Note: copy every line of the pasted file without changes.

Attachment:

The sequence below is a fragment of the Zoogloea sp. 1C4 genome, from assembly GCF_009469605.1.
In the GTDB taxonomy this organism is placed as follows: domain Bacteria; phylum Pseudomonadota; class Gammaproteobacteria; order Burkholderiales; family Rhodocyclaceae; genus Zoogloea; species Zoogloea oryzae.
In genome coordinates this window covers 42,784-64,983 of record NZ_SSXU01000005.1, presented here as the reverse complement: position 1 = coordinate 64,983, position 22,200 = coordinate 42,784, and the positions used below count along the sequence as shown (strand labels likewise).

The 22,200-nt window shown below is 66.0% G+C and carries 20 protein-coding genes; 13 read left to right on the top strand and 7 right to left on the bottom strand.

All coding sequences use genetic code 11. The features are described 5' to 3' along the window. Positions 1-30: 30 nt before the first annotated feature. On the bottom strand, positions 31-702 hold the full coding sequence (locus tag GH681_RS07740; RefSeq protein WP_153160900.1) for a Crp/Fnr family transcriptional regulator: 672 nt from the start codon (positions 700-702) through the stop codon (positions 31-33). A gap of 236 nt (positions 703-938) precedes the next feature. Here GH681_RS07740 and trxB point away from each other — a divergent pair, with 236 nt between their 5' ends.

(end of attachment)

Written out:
The sequence below is a fragment of the Zoogloea sp. 1C4 genome, from assembly GCF_009469605.1.
In the GTDB taxonomy this organism is placed as follows: domain Bacteria; phylum Pseudomonadota; class Gammaproteobacteria; order Burkholderiales; family Rhodocyclaceae; genus Zoogloea; species Zoogloea oryzae.
In genome coordinates this window covers 42,784-64,983 of record NZ_SSXU01000005.1, presented here as the reverse complement: position 1 = coordinate 64,983, position 22,200 = coordinate 42,784, and the positions used below count along the sequence as shown (strand labels likewise).

The 22,200-nt window shown below is 66.0% G+C and carries 20 protein-coding genes; 13 read left to right on the top strand and 7 right to left on the bottom strand.

All coding sequences use genetic code 11. The features are described 5' to 3' along the window. Positions 1-30: 30 nt before the first annotated feature. On the bottom strand, positions 31-702 hold the full coding sequence (locus tag GH681_RS07740; RefSeq protein WP_153160900.1) for a Crp/Fnr family transcriptional regulator: 672 nt from the start codon (positions 700-702) through the stop codon (positions 31-33). A gap of 236 nt (positions 703-938) precedes the next feature. Here GH681_RS07740 and trxB point away from each other — a divergent pair, with 236 nt between their 5' ends.